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Wall Street banker Major Bennington believes he can buy anything. When his mother mentions wanting a necklace crafted by an up and coming artisan named Maple London, he’s certain that all he needs to do is show up and write a check.
But Maple has other ideas. She doesn’t sell her jewelry to just anyone. The pieces she makes are for those who not only appreciate art but are good people. One look at Major and Maple knows he’s bad news.
Once Major meets Maple, he forgets about the necklace. The only thing he wants to acquire is Maple because he knows she’s priceless
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“How many people are in line?” My sister Julia chirps into the phone.
I take a sip of my coffee as I approach the small building on the corner of a bland gentrified neighborhood in Park Slope. The line stretches down one city block and around the corner. I have no intention of walking down to the end to see how long it is so I give my sister a vague estimate. “Enough.”
“That’s not very detailed,” she complains.
“It’s long,” I say, “but we’re in front. Isn’t that what matters?”
“I guess. Are you wearing the clothes I sent over?”
I look down at the shapeless cotton pants, the goofy pastel tie-dyed shirt and the cream-colored cardigan that Julia said was knitted out of virgin wool. I don’t know if that meant the sheep hadn’t had sex before or no one at the sweater factory nutted on the yarn. Hopefully it’s the latter for every reason one can think of and a few that haven’t been conjured yet. “Yeah.”
“Good. You’re not wearing one of your Audemars Piaget watches, are you?”
I glance down at my bare left wrist. “Nope. Per your instructions, I left all expensive shit at home. I do have my wedding band on.” Not that it did me much good. The barista scribbled her phone number on my coffee sleeve.
“I can’t believe you still wear that thing. I told you that women aren’t going to stop hitting on you just because you pretend to be married.”
“It works most of the time,” I protest.
“Most of time? How many numbers did you get this morning?” Julia asks with disgust, hopefully directed at her own gender and not toward me.
“Only the one.”
“God, my sex is an embarrassment,” she moans. “Anyway, back to the important topic of the day. Other than the fake wedding ring, you’ve got no jewelry on. You’ve been in line since four in the morning. You’re wearing sustainable clothing and, wait, please tell me you aren’t wearing the cologne Mom gave you.”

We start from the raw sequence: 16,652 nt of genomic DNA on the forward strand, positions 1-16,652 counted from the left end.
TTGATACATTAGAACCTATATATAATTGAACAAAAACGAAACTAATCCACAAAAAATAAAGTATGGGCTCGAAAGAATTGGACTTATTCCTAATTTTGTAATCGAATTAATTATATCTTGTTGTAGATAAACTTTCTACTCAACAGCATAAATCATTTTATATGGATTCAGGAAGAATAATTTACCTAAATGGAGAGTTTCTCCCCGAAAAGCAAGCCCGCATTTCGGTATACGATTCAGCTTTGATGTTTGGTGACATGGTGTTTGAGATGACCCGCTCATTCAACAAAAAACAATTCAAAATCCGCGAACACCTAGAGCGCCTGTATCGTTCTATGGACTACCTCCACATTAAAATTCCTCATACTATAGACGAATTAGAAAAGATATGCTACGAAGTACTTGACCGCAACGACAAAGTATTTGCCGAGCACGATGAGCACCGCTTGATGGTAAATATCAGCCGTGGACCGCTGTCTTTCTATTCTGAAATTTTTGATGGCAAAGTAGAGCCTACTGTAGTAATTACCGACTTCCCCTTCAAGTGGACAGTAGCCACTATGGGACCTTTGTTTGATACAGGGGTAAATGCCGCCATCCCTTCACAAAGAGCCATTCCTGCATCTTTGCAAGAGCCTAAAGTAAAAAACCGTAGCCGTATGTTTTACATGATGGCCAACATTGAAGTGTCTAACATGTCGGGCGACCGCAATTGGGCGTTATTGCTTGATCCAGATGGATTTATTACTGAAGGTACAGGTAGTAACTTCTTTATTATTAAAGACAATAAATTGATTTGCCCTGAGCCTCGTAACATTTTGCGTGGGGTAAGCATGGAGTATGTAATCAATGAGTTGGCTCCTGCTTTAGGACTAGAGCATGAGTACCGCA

Guiltily, I slap a hand across my neck. “Why would that matter?”
“Oh my God!” she wails. “You are. You’re going to ruin the whole thing. I told you that Maple London doesn’t approve of non-natural substances, which is why I sent you the clothes!”
“I thought you sent me these clothes because you were mad at me. They’re ugly as hell. Hold on for a minute, Julia.” I tuck the phone into the crook of my neck and pull out my wallet. “Hey, man, thanks for holding the line for me.” I hand ten fresh bills to the kid I paid to camp out last night. He counts them out carefully, like he’s some teller at a bank. “It’s all there,” I say.
“Did you just pay someone to stand in line for you?” Julia yells. “How could you do that?”
“Easy,” I answer. “You read the want ads, find someone who is young and in need of cash and then you pay them to do things that you don’t want to.”
“Whatchu standing in line for anyway? Sneaks?”
“Sneaks?” I ask the younger man.
“Sneakers. Shoes.” He lifts his foot and points to it for emphasis.
“People stand in line for shoes?” I ask.
The kid, who can’t be more than nineteen based on the pimples and baby fat on his cheeks, gives me a look like I’m dumber than the worms on the sidewalk that crawl out of the dirt after a rain only to get run over by a cyclist. “Duh. Yeah. So is it phones?”
“Is what phones?”
“He’s asking if you’re standing in line for a phone. I cannot believe you paid someone to stand in line for you.”
“I have money. This kid needed it. We worked out a deal. Why is this such a big thing?” I realize the kid’s still standing there. “It’s not phones,” I tell him.
“What is it then?”
“You’re standing in line for a necklace?” He’s dumbfounded.
“I’m as baffled as you are, kid, but my sister tells me that this necklace is better than all six stones on Thanos’ gauntlet.”
“I never said that,” yells Julia.
I hold the phone away from my ear. “Got any sisters, kid?”
He shakes his head no.
“You are so lucky,” I tell him. “Go on now. I don’t need your help any longer.”
“I can hear everything you’re saying,” my sister seethes.
“What does it matter I paid for someone to stand in line?” I watch as the kid takes off, wishing I was going with him.
“Because she could see it.”
“She as in the jewelry maker?”
“She’s not a jewelry maker. She’s an artist and yeah, that is who I’m talking about.”
“You do realize that I could buy a necklace at Cartier or Winston’s on Fifth that is worth way more than anything this person is selling.”
“The jewelry Maple London creates can’t be bought on the secondary market. The rule is if you tire of it, you either give it away or you return it to her for a full refund.”